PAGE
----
Rethink dumping medicine down sink

By Vomle Springford

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If you're thinking about pouring that old bottle of antibiotics down the drain, think again.

A council bylaw in force in Wairarapa may be amended to limit toxic liquid drugs and antibiotics from going into waste water systems, after a recommendation from the Ministry of Health .

However, it is difficult to tell what affect it will have as levels of pharmaceutical waste are not monitored by Greater Wellington Regional Council.

The ministry wants all councils to have a bylaw limiting liquid pharmaceutical waste, such as cytotoxic drugs, from being discharged into the environment because of potential harm, said Paul Prendergast, public health engineer.

Cytotoxic drugs are commonly used to treat cancer and long-term exposure can cause mutations and abnormalities in healthy people. There are also no reliable measures of environmental exposure to cytotoxic levels.

Mr Prendergast said antibiotic waste in the environment should also be limited because it can cause resistance to the drugs.

Pharmaceutical waste is being looked at by regional councils around the country as an "emerging contaminant", said Juliet Milne, aquatic ecosystems team leader at GWRC.

"But there are very few laboratories in New Zealand that have the technology to test these sorts of contaminants, particularly at the low levels in which they tend to be found in waterways."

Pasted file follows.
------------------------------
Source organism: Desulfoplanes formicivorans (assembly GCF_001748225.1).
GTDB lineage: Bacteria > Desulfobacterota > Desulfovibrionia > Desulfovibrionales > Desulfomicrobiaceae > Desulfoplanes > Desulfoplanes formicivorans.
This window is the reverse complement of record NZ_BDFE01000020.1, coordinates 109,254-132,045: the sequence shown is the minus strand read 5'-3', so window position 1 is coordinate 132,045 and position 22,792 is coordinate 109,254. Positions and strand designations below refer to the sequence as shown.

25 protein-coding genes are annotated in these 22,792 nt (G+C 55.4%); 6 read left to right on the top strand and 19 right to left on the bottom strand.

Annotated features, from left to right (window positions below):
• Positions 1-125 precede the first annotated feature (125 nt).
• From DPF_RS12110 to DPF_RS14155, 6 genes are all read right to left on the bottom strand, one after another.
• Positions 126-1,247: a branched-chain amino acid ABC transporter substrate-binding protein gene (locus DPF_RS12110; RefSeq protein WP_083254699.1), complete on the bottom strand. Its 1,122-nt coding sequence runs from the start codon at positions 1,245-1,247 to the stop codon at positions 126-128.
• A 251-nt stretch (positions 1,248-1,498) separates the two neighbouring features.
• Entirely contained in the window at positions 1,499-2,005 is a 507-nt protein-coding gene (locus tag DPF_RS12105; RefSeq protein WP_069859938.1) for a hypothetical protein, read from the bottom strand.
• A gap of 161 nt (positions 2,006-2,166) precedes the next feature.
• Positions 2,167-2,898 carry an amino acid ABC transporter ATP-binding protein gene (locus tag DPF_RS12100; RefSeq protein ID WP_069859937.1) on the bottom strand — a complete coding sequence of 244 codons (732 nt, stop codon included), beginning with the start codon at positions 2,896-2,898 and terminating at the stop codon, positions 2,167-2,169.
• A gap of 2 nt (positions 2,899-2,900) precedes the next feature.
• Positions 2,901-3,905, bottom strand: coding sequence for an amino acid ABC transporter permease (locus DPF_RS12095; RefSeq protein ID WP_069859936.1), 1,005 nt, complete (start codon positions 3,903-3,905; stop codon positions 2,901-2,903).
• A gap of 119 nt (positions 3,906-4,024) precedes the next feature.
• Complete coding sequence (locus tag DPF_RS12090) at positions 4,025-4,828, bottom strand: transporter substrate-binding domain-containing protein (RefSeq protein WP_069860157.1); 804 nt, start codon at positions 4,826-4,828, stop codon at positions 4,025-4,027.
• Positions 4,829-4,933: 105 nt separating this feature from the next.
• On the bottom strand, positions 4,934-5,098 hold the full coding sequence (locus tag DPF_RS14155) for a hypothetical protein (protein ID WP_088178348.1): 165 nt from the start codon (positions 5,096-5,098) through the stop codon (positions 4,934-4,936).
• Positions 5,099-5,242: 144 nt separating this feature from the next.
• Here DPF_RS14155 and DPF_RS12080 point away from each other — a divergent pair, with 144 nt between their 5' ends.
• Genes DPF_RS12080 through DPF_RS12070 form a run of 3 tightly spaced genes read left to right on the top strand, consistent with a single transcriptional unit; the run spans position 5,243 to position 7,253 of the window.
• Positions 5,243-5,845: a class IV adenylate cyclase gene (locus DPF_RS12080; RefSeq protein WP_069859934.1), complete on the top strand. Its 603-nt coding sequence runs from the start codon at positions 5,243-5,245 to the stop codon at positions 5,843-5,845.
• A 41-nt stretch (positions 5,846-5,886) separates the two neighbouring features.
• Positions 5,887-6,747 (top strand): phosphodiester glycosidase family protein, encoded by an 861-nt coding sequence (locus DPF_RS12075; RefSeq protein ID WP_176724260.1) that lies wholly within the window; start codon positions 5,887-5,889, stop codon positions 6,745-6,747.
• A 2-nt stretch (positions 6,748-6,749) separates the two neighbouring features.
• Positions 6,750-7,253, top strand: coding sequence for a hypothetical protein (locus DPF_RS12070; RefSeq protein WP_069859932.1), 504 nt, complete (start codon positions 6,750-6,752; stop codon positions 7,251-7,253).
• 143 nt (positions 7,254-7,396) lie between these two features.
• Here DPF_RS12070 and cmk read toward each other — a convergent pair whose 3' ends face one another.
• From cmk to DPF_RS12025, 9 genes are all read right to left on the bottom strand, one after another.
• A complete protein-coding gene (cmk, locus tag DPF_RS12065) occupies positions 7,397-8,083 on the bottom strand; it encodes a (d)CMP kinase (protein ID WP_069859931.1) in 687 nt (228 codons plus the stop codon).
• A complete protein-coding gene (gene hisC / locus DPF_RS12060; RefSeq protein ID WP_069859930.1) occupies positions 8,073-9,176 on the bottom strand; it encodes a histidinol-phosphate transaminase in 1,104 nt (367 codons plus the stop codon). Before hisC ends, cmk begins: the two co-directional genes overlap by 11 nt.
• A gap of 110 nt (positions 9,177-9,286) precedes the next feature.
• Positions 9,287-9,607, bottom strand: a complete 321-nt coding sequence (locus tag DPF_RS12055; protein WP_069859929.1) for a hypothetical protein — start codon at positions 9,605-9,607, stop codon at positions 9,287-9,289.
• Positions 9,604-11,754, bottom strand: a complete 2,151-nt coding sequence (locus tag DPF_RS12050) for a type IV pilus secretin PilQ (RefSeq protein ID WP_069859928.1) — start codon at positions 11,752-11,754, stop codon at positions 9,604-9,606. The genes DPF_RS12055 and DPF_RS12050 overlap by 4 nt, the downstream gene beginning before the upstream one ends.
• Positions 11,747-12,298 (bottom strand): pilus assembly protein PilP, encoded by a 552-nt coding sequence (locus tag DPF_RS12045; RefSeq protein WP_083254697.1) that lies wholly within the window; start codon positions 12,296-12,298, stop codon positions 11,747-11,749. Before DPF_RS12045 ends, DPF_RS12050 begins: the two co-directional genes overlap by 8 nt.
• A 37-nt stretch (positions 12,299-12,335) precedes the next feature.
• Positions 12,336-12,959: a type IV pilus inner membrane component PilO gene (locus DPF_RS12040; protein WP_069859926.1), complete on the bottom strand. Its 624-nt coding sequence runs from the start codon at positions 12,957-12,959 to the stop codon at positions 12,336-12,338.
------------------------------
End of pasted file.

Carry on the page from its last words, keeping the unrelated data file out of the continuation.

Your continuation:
The testing is also costly.

The ministry has recommended Masterton and South Wairarapa district councils prohibit cytotoxic waste and limit pharmaceutical waste under their shared trade waste bylaw, now being reviewed.

The bylaw would limit the volume and concentration of pharmaceutical waste being discharged into the water system. It may not have much effect on what Wairarapa pharmacies do with old and unused medicines as many have an arrangement with the district health board to collect pharmaceutical waste.

Hamish Duncan, of Duncan's Pharmacy, Masterton, said the DHB collects pharmaceutical waste from the store monthly.

Pharmacies encourage people to bring unused or old medicine back so they can safely dispose of it.

Medical waste disposal companies are usually contracted to DHBs to incinerate cytotoxic waste.

The Ministry of Business, Innovation and Employment's guidelines for cytotoxic drugs say there has been increasing concern among healthcare workers about exposure to the drugs during administration and disposal.

It says waste with low concentrations of cytotoxic wastes, for example urine, may be disposed of safely in the normal sewage system.

Ms Milne said the regional council and other councils are maintaining a "watching brief" over pharmaceuticals. It may look to include them in future monitoring programmes.

The council tests waterways for contaminants, including nitrogen and phosphorus, E. coli and, in urban areas, copper and zinc.

About 80 per cent of hazardous wastes in New Zealand are liquid wastes and much of this is processed through the wastewater system of sewers and wastewater treatment plants.

In New Zealand domestic wastewater is discharged into the environment at a rate of about 1.5 billion litres a day.

- WAIRARAPA TIMES-AGE

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